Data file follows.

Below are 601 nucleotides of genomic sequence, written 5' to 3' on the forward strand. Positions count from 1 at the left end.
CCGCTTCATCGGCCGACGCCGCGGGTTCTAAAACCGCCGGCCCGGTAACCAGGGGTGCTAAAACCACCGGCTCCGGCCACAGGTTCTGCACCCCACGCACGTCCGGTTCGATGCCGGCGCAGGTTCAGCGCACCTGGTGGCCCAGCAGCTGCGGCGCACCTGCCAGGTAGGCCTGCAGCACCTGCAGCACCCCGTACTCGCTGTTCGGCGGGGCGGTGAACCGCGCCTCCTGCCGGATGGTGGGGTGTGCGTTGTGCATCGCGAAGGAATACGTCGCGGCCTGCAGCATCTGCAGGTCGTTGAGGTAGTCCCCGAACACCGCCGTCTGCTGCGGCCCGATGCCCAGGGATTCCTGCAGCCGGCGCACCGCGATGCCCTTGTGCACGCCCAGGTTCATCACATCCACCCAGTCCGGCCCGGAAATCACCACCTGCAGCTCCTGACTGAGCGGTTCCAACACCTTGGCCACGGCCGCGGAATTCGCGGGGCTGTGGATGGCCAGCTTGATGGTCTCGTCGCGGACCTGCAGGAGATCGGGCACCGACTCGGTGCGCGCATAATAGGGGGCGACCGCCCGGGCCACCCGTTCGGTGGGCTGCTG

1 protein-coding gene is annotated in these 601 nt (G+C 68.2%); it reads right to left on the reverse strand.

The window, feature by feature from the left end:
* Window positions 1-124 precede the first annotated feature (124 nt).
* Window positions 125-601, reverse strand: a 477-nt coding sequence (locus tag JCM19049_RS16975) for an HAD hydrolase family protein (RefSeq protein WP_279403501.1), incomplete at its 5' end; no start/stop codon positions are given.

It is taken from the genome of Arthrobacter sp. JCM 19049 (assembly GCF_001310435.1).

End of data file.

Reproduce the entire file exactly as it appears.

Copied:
Below are 601 nucleotides of genomic sequence, written 5' to 3' on the forward strand. Positions count from 1 at the left end.
CCGCTTCATCGGCCGACGCCGCGGGTTCTAAAACCGCCGGCCCGGTAACCAGGGGTGCTAAAACCACCGGCTCCGGCCACAGGTTCTGCACCCCACGCACGTCCGGTTCGATGCCGGCGCAGGTTCAGCGCACCTGGTGGCCCAGCAGCTGCGGCGCACCTGCCAGGTAGGCCTGCAGCACCTGCAGCACCCCGTACTCGCTGTTCGGCGGGGCGGTGAACCGCGCCTCCTGCCGGATGGTGGGGTGTGCGTTGTGCATCGCGAAGGAATACGTCGCGGCCTGCAGCATCTGCAGGTCGTTGAGGTAGTCCCCGAACACCGCCGTCTGCTGCGGCCCGATGCCCAGGGATTCCTGCAGCCGGCGCACCGCGATGCCCTTGTGCACGCCCAGGTTCATCACATCCACCCAGTCCGGCCCGGAAATCACCACCTGCAGCTCCTGACTGAGCGGTTCCAACACCTTGGCCACGGCCGCGGAATTCGCGGGGCTGTGGATGGCCAGCTTGATGGTCTCGTCGCGGACCTGCAGGAGATCGGGCACCGACTCGGTGCGCGCATAATAGGGGGCGACCGCCCGGGCCACCCGTTCGGTGGGCTGCTG

1 protein-coding gene is annotated in these 601 nt (G+C 68.2%); it reads right to left on the reverse strand.

The window, feature by feature from the left end:
* Window positions 1-124 precede the first annotated feature (124 nt).
* Window positions 125-601, reverse strand: a 477-nt coding sequence (locus tag JCM19049_RS16975) for an HAD hydrolase family protein (RefSeq protein WP_279403501.1), incomplete at its 5' end; no start/stop codon positions are given.

It is taken from the genome of Arthrobacter sp. JCM 19049 (assembly GCF_001310435.1).